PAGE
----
Last modified: 2012-01-21 by rob raeside
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by Graham Bartram
from World Flag Database
The Royal Arms of Scotland are "or, a lion rampant gules, armed
and langued azure, within a double tressure flory-counter-flory of
the second". Many flag makers omit the blue on the tongue and claws
simply because they are printing the flags (Rampant Lion flags in
Scotland tend to be the cheap handwaving type, except for the few
official ones) and don't want to bother with another pass for the
Graham Bartram, 20 July 1999
See our page on the Royal Standard of Scotland, (ratio
2:3). Unusually depicted in Politikens
Flagbog (2000) (2:3) with 12 fleur-de-lys. It has it that the tressure flory-counter-flory should remind of the 'auld alliance' with
France. It's unclear when this standard existed as such, however it's apparently
been taken into use again since the reopening of the Scottish parliament.
Peter Hans van der Muijzenberg, 23 April 2002
4:5 image by Martin Grieve, 6 April 2007
On page 30 of Graham Bartram's book entitled "British Flags and Emblems"
the ancient Scottish Royal Standard is depicted in the ratio of 4:5, but it is
my understanding in this matter that the Lord Lyon of Scotland prefers a ratio
of 3:4 for this (and the St. Andrews saltire) flag? Graham refers to the
proportions of 3:5 on his World flag database website, although it could be
argued that 3:5 Scottish flags are manufactured and sold, but disagrees with the
The style of the Scottish Lion when it defaces the British Royal Standard (since 1957) is totally different from his counterpart on the "traditional" version depicted here. There are a great many versions of Scotland's Royal Standard illustrated through the years and these differences consist of:
a) The overall proportions - 1:2, 3:5, 2:3, 3:4, 4:5
b) The style of rampant lion - Tail droops towards sinister, Tail rises behind head.
c) The double tressure flory - this is the "inner bordurement " which sometimes contains 5 or 3 Fleur-de-Lis along the top and bottom.
This is also the flag of the Lord High Commissioner to the General Assembly of the Church of Scotland, the Lord Lyon King of Arms, the keeper of the great Seal (who is the Scottish First Minister) and the Lord Lieutenants of the counties (Scotland only).
From my own personal experience, the flag is(was) usually at 1:2 ratio, and is often disfigured by the addition of the date 1314 recalling the battle of Bannockburn but this is only waved by football supporters and has no legal or official standing.
Martin Grieve, 6 April 2007
image by Martin Grieve, 8 April 2007
From Flags of the World by E.M.C. Barraclough:
"Scotland has its own version of the Royal Standard in which the Red Lion rampant occupies the senior positions in the first and fourth quarters, whilst the England's three lions are in the second, and the harp of Ireland in the third. In 1953 the Secretary of State for Scotland raised the question why this form was not employed when Her Majesty was in residence in Scotland. In reply it was pointed out that the version of the Royal Arms officially adopted in 1801 was that which had England in the first and fourth quarters and Scotland in the second, and this had always been used both in Scotland and in the Commonwealth. It was however agreed that there was a long established practice that when there was a distinctive Scottish use the Scottish version of the Royal Arms might be displayed."Thus there is a Scottish version of the Royal Arms but these have limited use only as arms and only with the expressed agreement of the Sovereign. The only Scottish Royal Banner is that showing only the Red Lion Rampant.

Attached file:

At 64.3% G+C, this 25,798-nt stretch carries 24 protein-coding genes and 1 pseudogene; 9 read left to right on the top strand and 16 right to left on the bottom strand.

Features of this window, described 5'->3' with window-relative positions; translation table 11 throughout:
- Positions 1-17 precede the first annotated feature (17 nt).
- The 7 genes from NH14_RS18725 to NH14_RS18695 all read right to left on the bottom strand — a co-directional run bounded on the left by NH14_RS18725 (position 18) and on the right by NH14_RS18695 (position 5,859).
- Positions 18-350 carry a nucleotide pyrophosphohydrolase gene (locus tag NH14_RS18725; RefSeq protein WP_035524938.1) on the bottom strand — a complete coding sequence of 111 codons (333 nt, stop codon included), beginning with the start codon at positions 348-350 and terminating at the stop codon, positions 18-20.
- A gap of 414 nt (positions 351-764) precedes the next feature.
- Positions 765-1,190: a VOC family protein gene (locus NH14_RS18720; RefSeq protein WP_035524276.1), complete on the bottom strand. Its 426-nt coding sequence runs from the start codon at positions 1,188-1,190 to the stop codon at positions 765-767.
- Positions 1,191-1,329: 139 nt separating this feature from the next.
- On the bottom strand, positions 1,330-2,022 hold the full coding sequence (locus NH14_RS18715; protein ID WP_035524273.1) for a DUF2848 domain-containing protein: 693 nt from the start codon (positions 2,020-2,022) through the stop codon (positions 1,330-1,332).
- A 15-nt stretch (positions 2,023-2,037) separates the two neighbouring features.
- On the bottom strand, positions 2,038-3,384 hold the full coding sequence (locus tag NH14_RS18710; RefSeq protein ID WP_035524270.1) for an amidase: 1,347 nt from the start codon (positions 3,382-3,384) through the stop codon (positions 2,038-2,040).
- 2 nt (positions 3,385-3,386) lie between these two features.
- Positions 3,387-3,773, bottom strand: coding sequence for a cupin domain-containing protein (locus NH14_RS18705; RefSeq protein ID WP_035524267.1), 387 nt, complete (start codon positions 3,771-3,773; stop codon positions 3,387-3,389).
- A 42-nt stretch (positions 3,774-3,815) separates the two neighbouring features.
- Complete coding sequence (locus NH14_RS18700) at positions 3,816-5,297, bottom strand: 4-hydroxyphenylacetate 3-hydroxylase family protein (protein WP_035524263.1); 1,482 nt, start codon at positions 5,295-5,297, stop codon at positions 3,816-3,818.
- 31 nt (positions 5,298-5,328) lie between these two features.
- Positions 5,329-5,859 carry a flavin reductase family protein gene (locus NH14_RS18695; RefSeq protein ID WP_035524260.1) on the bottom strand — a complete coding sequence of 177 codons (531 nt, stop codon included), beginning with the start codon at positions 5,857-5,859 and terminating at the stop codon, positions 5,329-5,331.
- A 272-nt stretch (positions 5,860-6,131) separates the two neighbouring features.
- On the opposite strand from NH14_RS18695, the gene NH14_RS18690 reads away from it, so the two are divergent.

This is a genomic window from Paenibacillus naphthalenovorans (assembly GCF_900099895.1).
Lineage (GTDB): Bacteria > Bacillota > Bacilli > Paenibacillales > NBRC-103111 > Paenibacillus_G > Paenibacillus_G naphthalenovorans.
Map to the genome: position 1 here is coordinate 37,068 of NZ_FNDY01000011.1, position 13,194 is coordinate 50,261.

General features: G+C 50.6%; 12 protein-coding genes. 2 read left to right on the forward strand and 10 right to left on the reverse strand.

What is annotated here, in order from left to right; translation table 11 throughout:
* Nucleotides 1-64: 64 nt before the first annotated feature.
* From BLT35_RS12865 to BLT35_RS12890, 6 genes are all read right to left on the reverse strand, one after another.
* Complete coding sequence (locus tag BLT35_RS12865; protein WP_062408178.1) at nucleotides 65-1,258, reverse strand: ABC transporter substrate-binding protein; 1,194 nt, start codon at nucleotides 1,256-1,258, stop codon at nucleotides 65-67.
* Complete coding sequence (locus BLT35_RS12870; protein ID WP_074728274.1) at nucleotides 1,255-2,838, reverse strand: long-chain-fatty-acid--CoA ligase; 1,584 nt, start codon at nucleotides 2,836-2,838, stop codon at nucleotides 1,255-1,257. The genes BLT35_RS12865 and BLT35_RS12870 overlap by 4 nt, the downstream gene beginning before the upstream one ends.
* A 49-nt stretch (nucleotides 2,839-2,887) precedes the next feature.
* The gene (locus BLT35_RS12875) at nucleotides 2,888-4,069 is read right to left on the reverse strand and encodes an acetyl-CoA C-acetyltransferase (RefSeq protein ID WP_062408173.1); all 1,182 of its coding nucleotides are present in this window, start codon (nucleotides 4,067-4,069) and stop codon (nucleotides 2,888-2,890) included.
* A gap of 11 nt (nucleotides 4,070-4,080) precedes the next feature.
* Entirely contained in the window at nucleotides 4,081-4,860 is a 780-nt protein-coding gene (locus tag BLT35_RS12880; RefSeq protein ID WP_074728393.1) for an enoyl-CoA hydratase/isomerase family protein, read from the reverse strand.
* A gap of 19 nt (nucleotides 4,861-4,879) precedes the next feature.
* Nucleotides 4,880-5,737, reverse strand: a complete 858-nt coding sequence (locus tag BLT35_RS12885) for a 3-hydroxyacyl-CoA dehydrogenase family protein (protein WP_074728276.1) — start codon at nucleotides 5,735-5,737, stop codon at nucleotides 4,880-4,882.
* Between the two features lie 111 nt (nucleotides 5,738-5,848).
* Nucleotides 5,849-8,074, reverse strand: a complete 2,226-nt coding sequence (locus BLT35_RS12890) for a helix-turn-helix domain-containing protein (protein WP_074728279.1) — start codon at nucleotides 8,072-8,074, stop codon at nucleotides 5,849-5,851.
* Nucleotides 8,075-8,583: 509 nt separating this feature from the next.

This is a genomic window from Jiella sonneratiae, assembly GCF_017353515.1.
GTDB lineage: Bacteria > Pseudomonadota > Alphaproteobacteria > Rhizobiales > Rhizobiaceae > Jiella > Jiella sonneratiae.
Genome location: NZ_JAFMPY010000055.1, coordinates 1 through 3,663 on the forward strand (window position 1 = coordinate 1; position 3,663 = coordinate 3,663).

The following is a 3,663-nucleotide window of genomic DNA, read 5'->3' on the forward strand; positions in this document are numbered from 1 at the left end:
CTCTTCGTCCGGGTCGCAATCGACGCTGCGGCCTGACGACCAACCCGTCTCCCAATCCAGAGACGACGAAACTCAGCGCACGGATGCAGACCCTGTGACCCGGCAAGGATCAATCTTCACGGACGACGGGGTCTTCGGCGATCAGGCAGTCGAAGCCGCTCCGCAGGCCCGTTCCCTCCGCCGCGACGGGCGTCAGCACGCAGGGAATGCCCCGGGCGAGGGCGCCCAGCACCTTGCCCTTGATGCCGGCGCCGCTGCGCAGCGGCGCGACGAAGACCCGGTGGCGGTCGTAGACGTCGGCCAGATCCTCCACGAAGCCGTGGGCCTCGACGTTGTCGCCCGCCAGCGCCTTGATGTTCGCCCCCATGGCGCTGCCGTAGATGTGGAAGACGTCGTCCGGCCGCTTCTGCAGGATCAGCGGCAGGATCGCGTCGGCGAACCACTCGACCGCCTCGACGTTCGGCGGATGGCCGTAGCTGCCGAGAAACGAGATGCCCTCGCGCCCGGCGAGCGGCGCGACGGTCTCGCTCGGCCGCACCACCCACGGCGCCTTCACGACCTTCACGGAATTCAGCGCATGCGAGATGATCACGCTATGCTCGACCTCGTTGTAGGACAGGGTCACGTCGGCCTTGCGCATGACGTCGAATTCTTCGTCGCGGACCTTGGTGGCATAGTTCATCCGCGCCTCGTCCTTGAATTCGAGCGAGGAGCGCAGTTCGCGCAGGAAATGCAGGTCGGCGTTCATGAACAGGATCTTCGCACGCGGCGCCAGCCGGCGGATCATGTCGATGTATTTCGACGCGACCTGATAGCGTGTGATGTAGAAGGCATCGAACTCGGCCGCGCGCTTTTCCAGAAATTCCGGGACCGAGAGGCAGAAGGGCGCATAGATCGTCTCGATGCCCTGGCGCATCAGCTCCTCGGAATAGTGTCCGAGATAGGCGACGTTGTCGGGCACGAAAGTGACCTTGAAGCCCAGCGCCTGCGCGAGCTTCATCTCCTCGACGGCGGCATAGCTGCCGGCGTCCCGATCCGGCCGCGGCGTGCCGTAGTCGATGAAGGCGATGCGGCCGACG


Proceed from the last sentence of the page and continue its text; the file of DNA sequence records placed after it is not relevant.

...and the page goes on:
In July 1911 the St Andrew Society asked that a "Scoto-British Royal
Standard" should be flown at Holyrood House and Edinburgh Castle when the King
was in residence during his visit to Edinburgh. The request was ignored, and in
1912 the Society passed a formal resolution asking that a flag with the
quarterings of the Great Seal of Scotland should in future be flown by the
Sovereign when in Scotland. The resolution was presented to the
Commander-in-Chief, Scottish Command, and passed on to Buckingham Palace. The
King's Private Secretary replied that the King had decided that the Royal
Standard was the flag to be flown at any place within the Empire when HM was
resident or visiting, as it was HM's personal flag. The President of the Society
was not content, because the reply had been passed to him by word of mouth, and
insisted upon a written reply. A formal letter was sent on 7 March 1912.
[National Archives (PRO) WO 32/16464]
The matter of a Scottish version of the Royal Standard was raised again in 1953 by the Secretary of State for Scotland. It was decided that since the Scottish version of the Royal Arms was used in Scotland there was no reason why a Scottish version of the Royal Standard should not similarly be used.
David Prothero, 8 April 2007